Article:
Now, if I had posted that only on Facebook? Sure I’d get 100 or 200 friends and family watching it. But then it would fade. Facebook is always showing people new and interesting things. I wouldn’t really reach a wider audience. With YouTube, it builds over time. That then helps those new followers see your newer content.
Facebook and YouTube Videos are Just the Start
Remember MySpace? I do. It used to be the bee’s knees :). Now it’s all but dead. Social media systems come and go. It’s the way of things. Your aim should be to avidly use what works well now and also be positioned to be present on what is to come. Different groups of people use different systems. That is healthy. Your aim as a marketer is to use every system to its best ability.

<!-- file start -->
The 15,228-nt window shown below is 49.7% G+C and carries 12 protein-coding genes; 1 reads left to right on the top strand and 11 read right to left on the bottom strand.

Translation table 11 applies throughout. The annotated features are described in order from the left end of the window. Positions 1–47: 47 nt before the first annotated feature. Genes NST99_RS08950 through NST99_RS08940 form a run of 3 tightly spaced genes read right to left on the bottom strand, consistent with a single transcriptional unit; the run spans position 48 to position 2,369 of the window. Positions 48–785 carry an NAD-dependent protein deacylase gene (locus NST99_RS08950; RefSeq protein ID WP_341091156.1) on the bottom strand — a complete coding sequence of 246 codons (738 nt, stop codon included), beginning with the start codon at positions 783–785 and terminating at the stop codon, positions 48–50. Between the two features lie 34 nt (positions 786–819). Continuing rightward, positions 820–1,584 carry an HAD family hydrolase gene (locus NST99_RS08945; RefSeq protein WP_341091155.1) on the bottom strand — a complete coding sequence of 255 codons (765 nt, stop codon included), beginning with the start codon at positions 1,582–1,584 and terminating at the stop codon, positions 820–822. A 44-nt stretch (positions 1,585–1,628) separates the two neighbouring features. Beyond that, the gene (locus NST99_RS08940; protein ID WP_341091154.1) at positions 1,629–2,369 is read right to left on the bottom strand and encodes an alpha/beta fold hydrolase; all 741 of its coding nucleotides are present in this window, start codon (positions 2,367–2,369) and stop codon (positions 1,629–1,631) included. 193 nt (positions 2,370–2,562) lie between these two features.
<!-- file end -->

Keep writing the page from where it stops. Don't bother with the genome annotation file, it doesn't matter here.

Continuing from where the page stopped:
It doesn’t help to be angry or upset at a particular system. They are just systems. Use them as tools. Use them and move on.
So, for example, at the time I’m writing this, Instagram and TikTok are both enormously popular. Both specialize in the short 60-second video. Sure, you can find ways to post longer videos, but the point of these platforms is that users do not WANT longer videos. They prize quick-and-to-the-point.
So find ways to cut a version of your video which is short. If you’re doing an art slideshow, make the full 10-minute version for YouTube/Facebook. Then make 10 one-minute versions, one per artwork, for Instagram and TikTok. Not only does it perfectly suit their expectations but it gives you more posts to build your library. It doesn’t take that much extra time. Point your short version to the longer YouTube version for those who are interested.